It has been found that constructing system 100 such that there is laminar air flow between mail piece 170 and orifice plate 200, particularly at orifice region 252, provides the most advantageous results in terms of keeping orifice 220 and surrounding areas clean.
Referring to FIG. 4, a printing system in accordance with another preferred embodiment of the invention is shown for ejecting a drop of ink 310 onto a mail piece 170 traveling in a direction of arrow A past paper guard 190 and spacer 210, as in FIG. 3. Air manifold 350 is also present to blow air over orifice 220, as in the embodiment shown in FIG. 3. However, in this embodiment of the invention, a vacuum manifold 360 is provided to suck air dust and ink particles 360 into a vaneless vacuum slot 362, to be disposed of.
An orifice plate 200′ is shown with a lower upstream transition region 254 a′, an upstream slope 251′, an upper upstream transition region 254 b′, an orifice region 252′, an upper downstream transition region 254 c′ and a lower downstream transition region 254 d. Transition regions 254 a′ and 254 b′ as well as upstream slope 251′ can be similar to elements 254 a, 254 b and 251 of FIG. 3. It can also be seen that in this embodiment of the invention, the angle at transition regions 254 a′ and 254 d′ as well as at transition regions 254 b′ and 254 c′ are substantially equal.
It should be noted that these angles do not have to be equal, nor do the angles of the embodiment of the invention shown in FIG. 3 have to be as indicated therein. It should also be noted that the indication of upper or lower is merely for reference to the figures, as the print head can be constructed in a position to eject ink upwards, downwards, to the side or any angle therebetween.
The gauge pressure blowing air through pressure manifold 350 can be adjusted as desired, and is advantageously up to about 50 psi. Pressures in the range of about 1 psi to about 30 psi, more preferably about 3 psi to about 20 psi are preferred. Vacuum manifold 360 can be operated with various levels of vacuum, depending on the structure and configuration of the system and the specific application. Generally, vacuums less than about 29.9 inches of Hg should be used, preferably less than 25 inches Hg, advantageously in the range of about 1 inch to about 20 inches Hg.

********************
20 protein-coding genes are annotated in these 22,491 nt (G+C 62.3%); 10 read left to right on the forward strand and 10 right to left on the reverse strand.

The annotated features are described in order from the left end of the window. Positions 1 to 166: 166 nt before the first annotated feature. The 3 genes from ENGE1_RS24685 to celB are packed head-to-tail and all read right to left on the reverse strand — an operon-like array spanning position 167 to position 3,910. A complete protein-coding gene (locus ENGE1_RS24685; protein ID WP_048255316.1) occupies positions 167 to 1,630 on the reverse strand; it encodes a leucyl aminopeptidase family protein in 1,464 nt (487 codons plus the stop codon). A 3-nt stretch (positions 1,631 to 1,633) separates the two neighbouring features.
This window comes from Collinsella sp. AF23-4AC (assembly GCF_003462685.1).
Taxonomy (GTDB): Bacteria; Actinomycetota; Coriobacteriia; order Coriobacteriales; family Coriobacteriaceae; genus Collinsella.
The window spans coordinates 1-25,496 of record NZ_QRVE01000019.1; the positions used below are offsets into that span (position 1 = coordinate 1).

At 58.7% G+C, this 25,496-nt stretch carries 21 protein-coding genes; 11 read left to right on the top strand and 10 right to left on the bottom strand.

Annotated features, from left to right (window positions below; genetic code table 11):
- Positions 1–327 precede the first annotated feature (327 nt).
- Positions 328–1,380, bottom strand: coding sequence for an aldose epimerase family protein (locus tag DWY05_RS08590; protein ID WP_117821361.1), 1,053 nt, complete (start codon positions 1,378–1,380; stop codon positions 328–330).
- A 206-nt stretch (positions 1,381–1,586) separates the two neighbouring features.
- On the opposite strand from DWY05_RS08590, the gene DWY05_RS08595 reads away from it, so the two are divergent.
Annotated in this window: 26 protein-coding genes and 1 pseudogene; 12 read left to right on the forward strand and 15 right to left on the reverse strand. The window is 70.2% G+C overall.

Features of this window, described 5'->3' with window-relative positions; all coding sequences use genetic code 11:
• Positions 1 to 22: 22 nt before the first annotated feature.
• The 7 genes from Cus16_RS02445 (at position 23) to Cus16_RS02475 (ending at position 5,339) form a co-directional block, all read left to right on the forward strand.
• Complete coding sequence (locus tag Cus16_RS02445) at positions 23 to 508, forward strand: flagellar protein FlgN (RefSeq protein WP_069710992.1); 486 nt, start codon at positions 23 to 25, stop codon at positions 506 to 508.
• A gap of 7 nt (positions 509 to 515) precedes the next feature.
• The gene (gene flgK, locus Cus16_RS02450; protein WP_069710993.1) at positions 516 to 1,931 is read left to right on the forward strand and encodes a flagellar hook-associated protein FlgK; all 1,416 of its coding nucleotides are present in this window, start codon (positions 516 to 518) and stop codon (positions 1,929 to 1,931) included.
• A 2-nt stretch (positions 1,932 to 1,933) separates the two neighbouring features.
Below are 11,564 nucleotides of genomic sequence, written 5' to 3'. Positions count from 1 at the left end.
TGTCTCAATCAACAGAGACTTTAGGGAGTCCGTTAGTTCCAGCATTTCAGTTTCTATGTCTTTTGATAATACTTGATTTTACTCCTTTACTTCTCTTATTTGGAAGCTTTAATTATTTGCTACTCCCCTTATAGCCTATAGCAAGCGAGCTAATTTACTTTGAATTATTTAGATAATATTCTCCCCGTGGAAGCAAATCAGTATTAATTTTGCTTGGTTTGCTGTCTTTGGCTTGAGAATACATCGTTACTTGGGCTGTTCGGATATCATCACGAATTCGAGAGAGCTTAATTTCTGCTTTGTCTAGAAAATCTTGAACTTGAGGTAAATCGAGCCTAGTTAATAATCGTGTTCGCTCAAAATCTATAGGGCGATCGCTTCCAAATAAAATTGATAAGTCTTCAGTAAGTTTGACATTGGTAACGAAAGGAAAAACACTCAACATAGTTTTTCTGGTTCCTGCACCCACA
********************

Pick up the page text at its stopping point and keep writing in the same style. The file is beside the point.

An advantage of disposing orifice 220 on a raised ridge is that spacers 210 can be positioned to extend closer to the print head than a boundary bordered by a plane normal to orifice 220. Thus, as shown in FIGS. 3 and 4, a bottom surface 210 a of spacer 210 extends below orifice regions 220 and 220′. Also, as discussed above, the manifolds 350 and 360 can be entirely on the print head side of this plane. Therefore, orifice 220 can be closer to the print substrate than the air vents and pressure manifolds.
Referring to FIGS. 5-8, a print head orifice plate 500 is shown, drawn to scale, having a plurality of orifices 520, an upstream slope 551 and a downstream slope 552 is shown. Upstream slope 551 forms an angle of about 10° with an orifice region 552. Downstream slope 553 forms an angle of about 15° with orifice region 552.
A print head in accordance with the invention having an outer surface with a portion sloping downwards from the orifice, at an angle to an air vent can be constructed to permit air to flow across the orifice plate without the use of vanes or entrance or exit edges. This helps prevent eddy currents and dead air zones from occurring. Printing systems can also be constructed to prevent turbulent air flow from occurring in the area of the printing orifices. Vanes, corners, sharp edges, eddy currents, dead air zone and turbulence can all lead to the build up of dust and fibers. Designs in accordance with the invention can position the entire positive air manifold below the surface of the orifice, flush with the orifice plate surface. This leads to smaller printing gaps and adequate separation of the print head and substrate to be printed.
By employing a combination of pressure and/or vacuum and a smooth curved surface, preferably convex in shape, constructions in accordance with the invention can clean the fluid jetting surface that are not directly in front of the air passages. This provides for cleaning blind surfaces. The air manifolds are advantageously constructed as a relatively thick section, which can improve durability over thin sheet metal constructions. Constructions in accordance with the invention can also be provided in which the screws which connect the various portions of the print head can remain exposed. This facilitates construction and maintenance.
Providing the print head surface with a gradually sloping downstream side can permit laminar flow from the pressure manifold without the use of a vacuum port. This decreases the possibility of creating pressure fluctuations that can lead to undesirable results, such as deprimeing the fluid jets by forcing air into orifice holes.